The DPRK is not a problem that will solve itself. The Republic of Korea and the United States must show leadership and be more creative than just to deter, neglect or intervene in North Korea. To deter and contain is tantamount to simply business as usual with no prospect for shaping change inside the North at this crucial time of transition. To neglect or disengage is equal to doing nothing, yielding the playing field to others at the expense of the allied interests on the peninsula. To intervene is potentially extremely costly, painful, and unnecessary, whatever the rationale for and/or method of intervention. The only right choice is to follow the Reagan model, vigorously engage and press hard the enemy across all lines of contact because proactive multifaceted engagement offers the most potential for effecting a fundamental change in the North’s behavior, although it may be politically difficult to advocate in Washington.

Opponents of engagement assert that all deals Washington has ever made with Pyongyang have been broken, nothing sticks, be it the last century’s Geneva Agreed Framework or the latest “Leap Day agreement.” But, this is almost natural, given the complete lack of mutual trust and deeply-seated insecurity on both sides. It does take a village and a leap of faith to bridge the existing divides between our countries. Disengagement and preaching to the choir have failed so far and will bear no fruit in the future.

In contrast, President Park’s hallmark “trustpolitik” envisioning constant probing, direct negotiation and bargaining without any preconditions is the right approach to facilitate a new beginning in the long-stalled South-North Korea relationship, because it is designed to develop mutual trust and respect, extend the shadow of the future and increase potential gains from cooperation while raising the price of provocations. The “trustpolitik” is aimed at encouraging responsible behavior and frustrating threatening behavior in the strategic field, which is a good enough reason in its own right to justify engagement with Pyongyang.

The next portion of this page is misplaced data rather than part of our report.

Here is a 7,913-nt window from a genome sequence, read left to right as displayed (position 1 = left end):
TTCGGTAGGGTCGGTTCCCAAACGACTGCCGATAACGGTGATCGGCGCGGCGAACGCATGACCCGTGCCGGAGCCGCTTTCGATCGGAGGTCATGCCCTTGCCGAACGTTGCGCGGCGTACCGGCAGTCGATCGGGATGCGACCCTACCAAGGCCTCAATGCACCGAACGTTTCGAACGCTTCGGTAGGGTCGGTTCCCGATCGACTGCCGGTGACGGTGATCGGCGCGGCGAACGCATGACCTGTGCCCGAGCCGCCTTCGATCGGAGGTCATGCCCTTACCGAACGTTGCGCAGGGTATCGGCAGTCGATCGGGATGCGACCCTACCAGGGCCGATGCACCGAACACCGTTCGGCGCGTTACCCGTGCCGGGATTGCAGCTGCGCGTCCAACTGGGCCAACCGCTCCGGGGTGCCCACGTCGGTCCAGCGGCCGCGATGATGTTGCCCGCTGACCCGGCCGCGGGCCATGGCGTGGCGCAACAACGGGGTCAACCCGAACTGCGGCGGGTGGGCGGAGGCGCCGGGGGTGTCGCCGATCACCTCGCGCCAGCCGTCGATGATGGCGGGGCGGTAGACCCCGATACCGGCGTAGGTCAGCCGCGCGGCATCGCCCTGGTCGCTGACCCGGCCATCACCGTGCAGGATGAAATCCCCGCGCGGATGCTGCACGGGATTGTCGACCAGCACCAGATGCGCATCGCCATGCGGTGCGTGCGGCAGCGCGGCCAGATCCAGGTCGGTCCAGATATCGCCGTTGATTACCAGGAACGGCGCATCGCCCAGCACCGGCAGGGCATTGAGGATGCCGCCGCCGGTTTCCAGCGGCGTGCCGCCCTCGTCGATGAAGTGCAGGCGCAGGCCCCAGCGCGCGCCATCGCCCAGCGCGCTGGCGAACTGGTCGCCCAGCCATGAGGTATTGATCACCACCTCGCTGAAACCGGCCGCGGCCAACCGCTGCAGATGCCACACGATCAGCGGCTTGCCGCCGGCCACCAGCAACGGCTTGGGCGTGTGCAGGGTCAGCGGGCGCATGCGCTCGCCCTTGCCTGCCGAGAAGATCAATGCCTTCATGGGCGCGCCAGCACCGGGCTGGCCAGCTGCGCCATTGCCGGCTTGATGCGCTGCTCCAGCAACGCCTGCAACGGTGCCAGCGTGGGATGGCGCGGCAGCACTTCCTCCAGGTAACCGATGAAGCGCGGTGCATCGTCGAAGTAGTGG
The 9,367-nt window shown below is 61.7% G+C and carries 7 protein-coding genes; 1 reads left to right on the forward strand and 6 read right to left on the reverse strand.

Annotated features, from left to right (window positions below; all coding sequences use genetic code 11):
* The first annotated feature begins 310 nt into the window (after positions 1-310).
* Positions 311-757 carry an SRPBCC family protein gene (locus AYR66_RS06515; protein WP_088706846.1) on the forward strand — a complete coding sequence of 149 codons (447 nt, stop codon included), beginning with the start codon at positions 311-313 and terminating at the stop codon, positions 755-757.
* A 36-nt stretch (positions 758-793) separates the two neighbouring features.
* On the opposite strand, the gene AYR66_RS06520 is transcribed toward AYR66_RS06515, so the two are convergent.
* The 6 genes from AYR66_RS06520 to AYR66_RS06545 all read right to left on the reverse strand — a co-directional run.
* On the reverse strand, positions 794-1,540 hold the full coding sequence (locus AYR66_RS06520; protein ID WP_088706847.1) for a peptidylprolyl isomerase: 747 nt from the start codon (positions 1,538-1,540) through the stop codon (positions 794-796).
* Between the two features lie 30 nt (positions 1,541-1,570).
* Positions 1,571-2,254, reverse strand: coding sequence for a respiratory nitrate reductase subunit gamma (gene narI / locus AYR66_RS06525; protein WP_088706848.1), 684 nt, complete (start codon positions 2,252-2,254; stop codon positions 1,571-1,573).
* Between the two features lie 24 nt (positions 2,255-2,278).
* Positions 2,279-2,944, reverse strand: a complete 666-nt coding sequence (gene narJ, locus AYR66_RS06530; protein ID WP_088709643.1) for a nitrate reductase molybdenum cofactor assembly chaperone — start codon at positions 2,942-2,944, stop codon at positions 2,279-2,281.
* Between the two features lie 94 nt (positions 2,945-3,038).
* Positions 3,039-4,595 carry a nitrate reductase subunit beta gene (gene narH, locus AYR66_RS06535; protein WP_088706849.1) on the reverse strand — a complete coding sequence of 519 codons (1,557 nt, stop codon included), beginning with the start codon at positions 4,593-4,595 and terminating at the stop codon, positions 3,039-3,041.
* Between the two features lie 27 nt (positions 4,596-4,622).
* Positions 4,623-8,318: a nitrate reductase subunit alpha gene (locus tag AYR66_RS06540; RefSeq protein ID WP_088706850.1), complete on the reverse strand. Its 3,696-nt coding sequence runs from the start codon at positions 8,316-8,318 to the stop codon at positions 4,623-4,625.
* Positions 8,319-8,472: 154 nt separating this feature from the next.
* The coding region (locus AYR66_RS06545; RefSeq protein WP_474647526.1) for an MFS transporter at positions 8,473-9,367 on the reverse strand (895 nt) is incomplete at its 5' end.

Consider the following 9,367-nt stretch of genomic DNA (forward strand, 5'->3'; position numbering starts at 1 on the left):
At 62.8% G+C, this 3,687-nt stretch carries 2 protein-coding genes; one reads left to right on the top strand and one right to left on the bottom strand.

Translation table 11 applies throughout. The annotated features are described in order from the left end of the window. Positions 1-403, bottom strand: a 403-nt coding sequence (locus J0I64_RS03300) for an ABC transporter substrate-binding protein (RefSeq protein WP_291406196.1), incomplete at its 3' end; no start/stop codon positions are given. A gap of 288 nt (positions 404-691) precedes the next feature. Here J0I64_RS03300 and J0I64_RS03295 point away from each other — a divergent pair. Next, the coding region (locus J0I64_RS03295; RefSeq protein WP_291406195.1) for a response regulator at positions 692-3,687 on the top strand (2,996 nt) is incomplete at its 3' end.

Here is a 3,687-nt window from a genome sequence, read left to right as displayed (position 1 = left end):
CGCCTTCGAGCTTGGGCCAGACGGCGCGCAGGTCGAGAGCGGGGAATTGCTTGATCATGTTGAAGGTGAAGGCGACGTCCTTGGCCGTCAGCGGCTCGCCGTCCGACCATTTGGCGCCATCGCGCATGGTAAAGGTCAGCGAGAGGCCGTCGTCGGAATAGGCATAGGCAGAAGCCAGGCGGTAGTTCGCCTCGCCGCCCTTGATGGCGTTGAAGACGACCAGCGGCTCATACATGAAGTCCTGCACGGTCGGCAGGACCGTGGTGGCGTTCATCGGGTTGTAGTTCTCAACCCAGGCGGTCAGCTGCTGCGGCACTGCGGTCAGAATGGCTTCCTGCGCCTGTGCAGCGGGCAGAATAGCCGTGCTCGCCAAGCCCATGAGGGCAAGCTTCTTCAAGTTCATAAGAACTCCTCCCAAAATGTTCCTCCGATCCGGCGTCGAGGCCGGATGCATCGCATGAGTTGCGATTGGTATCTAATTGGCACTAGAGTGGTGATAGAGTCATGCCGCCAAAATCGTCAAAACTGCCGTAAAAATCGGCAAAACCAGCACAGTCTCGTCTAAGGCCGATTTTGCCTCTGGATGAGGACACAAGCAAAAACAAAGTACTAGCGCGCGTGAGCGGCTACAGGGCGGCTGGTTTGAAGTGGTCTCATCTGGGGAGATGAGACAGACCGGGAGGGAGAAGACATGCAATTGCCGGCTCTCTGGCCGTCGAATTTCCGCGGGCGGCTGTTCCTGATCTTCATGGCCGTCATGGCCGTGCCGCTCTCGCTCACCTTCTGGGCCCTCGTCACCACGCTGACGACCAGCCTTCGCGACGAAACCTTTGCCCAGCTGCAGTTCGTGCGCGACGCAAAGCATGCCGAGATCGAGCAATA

North Korea is a learning, thinking, and increasingly open, receptive, and diverse system. We, too, need to learn to leverage the growing transparency, responsiveness, and multi-mindedness of the North Korean system by directly reaching out to Kim Jong Un and other important actors and communities a la President Obama’s new Cuba policy, enlarging a constituency for change inside the DPRK, accelerating our message distribution, and seeking to influence the new socio-economic forces and agents of change, especially the supreme leader. Even despite their cyber threats, we need to open the Internet doors widely to the North Koreans, not to block their access to the World Wide Web.

Seoul should encourage the emergence and growth of those agents of political change in the DPRK who are proud pan-Korean patriots, not xenophobic North Korean nationalists, and who are interested in reunification, not independence. The ROK government needs to offer a new “Northern Partnership” to the North Korean elites by combining its “trustpolitik” diplomacy with the peninsular version of its traditional “Nordpolitik” approach. The “Northern Partnership” is an alternative model of the common pan-Korean future to be achieved via inter-Korean reconciliation and integration (a la the EU “Eastern Partnership” project), which should replace its current approach based on the avalanche-style unification by absorption.